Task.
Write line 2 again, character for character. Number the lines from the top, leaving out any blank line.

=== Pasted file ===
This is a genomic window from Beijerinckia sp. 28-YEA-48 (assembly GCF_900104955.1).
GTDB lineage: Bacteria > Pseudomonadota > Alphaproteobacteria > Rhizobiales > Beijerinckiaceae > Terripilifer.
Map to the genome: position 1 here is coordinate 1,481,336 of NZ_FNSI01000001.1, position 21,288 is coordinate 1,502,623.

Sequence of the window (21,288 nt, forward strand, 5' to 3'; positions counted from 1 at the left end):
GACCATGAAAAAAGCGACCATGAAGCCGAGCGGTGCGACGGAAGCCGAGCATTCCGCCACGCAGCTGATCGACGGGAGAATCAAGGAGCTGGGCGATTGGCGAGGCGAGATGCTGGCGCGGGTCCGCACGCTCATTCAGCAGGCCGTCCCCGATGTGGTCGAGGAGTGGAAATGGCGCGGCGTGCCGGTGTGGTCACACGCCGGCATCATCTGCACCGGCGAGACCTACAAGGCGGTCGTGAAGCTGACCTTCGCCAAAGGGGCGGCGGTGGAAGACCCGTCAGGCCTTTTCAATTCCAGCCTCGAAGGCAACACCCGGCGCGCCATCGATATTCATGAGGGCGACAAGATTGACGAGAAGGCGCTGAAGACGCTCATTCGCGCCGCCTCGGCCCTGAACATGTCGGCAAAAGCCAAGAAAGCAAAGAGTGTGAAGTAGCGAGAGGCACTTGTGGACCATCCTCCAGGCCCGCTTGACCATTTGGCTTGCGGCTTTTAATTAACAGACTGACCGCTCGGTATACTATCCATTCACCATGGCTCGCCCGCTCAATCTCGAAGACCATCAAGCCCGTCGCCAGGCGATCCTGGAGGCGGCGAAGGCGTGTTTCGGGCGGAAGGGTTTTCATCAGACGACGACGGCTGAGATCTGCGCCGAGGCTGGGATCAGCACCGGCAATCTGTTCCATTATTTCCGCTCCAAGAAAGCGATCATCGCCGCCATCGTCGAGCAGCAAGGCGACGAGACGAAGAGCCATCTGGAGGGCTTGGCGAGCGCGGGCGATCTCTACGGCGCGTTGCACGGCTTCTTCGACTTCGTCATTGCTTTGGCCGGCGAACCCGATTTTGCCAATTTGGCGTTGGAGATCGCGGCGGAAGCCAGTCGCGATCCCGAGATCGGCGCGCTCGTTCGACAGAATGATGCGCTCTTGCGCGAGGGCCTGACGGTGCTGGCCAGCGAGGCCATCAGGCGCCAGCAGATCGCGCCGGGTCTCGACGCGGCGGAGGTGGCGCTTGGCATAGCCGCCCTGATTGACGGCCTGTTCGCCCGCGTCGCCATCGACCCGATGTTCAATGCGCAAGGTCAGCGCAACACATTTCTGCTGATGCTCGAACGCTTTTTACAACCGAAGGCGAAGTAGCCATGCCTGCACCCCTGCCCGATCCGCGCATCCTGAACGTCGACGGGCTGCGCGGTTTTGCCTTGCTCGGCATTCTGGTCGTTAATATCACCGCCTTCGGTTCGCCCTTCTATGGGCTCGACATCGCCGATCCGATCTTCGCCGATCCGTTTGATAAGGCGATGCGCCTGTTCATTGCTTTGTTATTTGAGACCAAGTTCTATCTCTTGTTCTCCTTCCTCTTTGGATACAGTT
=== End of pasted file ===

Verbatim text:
GTDB lineage: Bacteria > Pseudomonadota > Alphaproteobacteria > Rhizobiales > Beijerinckiaceae > Terripilifer.